croppedAs promised, this week’s ethical debate deals with one of the most hotly debated issues in the marine conservation community- the tactics of “Sea Shepherd”.

Though “Sea Shepherd” is most famous (or infamous) for their work with the Japanese whaling fleet, which is featured in “Whale Wars”, they are also heavily involved with the shark finning industry.

Before we get started, I want to say something about the tone of this debate. I know from our own comments sections, even ones that don’t deal directly with Sea Shepherd, that there are strong opinions on both sides of this issue. See last week’s Deep Sea News, particularly the comments section, for an example of this.  Here at Southern Fried Science, we recently came up with a new comments policy, which we will be enforcing strictly with this post. DO NOT personally attack anyone, DO NOT try to change the subject to something totally irrelevant, and DO NOT post under multiple names to create the false appearance of a majority (“sock puppetry”). Since the Deep Sea News post covered whale stuff pretty solidly, we will only be talking about shark finning here. WE ARE NOT TALKING ABOUT WHALING IN THIS POST.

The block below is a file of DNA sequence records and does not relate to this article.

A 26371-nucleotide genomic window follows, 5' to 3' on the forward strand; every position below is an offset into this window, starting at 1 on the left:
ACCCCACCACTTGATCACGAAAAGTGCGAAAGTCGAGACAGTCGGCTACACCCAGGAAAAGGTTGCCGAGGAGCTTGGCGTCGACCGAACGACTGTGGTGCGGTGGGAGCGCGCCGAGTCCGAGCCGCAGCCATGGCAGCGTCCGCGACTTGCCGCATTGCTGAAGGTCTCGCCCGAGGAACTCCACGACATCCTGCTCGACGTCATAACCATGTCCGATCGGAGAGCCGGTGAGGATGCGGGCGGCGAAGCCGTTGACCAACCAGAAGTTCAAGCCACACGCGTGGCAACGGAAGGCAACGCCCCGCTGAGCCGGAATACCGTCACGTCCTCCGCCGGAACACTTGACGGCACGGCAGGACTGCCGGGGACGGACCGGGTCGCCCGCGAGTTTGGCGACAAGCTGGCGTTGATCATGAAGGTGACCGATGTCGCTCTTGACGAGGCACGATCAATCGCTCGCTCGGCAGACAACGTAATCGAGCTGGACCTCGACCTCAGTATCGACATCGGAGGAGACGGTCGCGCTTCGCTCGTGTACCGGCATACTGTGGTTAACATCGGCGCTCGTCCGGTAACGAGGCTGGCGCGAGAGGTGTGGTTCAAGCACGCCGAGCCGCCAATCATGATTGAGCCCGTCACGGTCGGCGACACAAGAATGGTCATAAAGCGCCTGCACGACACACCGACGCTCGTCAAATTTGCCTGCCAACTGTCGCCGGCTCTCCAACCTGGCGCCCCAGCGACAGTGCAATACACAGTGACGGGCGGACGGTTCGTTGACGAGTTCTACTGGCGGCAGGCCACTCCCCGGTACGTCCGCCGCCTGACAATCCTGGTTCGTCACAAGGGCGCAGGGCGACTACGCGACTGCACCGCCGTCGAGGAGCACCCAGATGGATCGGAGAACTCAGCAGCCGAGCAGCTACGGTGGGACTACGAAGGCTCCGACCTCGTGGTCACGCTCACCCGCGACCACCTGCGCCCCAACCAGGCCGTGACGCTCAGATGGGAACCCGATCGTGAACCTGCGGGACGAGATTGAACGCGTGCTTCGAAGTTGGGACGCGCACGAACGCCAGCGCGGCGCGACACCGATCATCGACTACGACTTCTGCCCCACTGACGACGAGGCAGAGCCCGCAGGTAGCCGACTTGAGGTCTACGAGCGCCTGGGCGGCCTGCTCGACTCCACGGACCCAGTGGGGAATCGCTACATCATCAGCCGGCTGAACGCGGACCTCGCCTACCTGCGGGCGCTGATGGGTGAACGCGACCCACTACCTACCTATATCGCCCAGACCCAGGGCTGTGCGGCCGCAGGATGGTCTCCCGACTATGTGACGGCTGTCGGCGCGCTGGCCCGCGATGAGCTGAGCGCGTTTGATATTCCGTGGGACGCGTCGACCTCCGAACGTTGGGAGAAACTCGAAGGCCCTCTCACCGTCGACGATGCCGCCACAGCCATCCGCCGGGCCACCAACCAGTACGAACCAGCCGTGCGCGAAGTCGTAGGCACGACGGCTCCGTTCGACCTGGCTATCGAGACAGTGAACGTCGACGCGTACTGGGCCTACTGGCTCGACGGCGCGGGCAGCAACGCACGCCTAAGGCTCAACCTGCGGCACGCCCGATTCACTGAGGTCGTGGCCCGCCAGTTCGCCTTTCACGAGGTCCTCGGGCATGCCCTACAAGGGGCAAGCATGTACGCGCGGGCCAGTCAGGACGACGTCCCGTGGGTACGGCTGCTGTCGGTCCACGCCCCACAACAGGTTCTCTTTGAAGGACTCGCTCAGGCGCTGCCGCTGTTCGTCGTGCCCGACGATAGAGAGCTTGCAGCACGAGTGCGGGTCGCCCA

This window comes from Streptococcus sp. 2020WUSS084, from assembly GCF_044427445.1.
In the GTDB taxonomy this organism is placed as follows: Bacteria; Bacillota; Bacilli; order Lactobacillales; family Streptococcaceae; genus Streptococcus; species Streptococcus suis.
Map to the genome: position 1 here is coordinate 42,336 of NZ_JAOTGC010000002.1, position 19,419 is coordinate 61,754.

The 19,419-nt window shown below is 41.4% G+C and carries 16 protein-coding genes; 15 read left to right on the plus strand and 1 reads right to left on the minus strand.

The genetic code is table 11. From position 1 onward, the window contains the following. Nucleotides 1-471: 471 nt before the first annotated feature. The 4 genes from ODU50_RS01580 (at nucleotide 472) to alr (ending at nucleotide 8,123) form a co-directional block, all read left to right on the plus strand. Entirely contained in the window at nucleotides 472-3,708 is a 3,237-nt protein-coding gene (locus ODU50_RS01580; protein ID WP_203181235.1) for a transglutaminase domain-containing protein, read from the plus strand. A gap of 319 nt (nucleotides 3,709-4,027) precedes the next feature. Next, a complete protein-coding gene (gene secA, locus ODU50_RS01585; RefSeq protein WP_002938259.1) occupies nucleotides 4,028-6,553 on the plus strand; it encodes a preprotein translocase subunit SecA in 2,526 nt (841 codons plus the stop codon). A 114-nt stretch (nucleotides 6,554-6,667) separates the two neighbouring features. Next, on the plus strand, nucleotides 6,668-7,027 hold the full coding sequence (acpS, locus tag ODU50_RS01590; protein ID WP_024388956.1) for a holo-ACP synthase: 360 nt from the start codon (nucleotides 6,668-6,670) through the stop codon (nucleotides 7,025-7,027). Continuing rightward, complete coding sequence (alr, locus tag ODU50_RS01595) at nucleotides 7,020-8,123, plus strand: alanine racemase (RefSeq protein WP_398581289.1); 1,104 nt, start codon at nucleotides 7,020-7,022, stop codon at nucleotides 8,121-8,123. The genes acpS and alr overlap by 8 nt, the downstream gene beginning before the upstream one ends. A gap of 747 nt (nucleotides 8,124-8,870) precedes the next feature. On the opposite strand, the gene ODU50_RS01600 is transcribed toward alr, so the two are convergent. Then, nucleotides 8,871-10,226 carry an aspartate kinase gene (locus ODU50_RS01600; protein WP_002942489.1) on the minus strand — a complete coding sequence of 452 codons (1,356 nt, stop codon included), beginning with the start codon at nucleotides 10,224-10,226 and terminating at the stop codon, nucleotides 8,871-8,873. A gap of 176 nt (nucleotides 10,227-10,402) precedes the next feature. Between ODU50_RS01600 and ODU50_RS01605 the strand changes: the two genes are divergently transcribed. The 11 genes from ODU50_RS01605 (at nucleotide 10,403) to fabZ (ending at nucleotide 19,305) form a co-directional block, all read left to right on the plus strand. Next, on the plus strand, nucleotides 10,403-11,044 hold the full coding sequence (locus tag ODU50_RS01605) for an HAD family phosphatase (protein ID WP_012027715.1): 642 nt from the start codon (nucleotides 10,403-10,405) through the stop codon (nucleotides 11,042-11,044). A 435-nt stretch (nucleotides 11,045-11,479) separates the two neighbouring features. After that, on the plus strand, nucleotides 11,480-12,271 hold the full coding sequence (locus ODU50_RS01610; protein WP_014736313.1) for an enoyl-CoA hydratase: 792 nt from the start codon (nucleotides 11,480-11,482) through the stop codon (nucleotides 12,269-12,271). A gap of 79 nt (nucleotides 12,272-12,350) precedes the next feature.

Ok, now on to the debate.

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What a good conservation organization looks like

You know, we have a history on this blog of criticizing Sea Shepherd. We frequently criticize their methods, motivations, and effectiveness (we also went out of our way to add opposing views when we raised such a contentious issue). For a select group of readers, criticizing one conservation organization is tantamount to criticizing them all. If we say Sea Shepherd has been ineffective in protecting sharks, inevitably someone will assume that we’re in favor of shark finning. I don’t understand that leap of logic, but I’ve seen it come up so often that I know to expect it, probably even on this post. I can also expect someone to say “At least they’re doing something!” That is, of course, completely missing the point, since our argument is that the ‘something’ they’re doing is making it harder to affect real, lasting, change.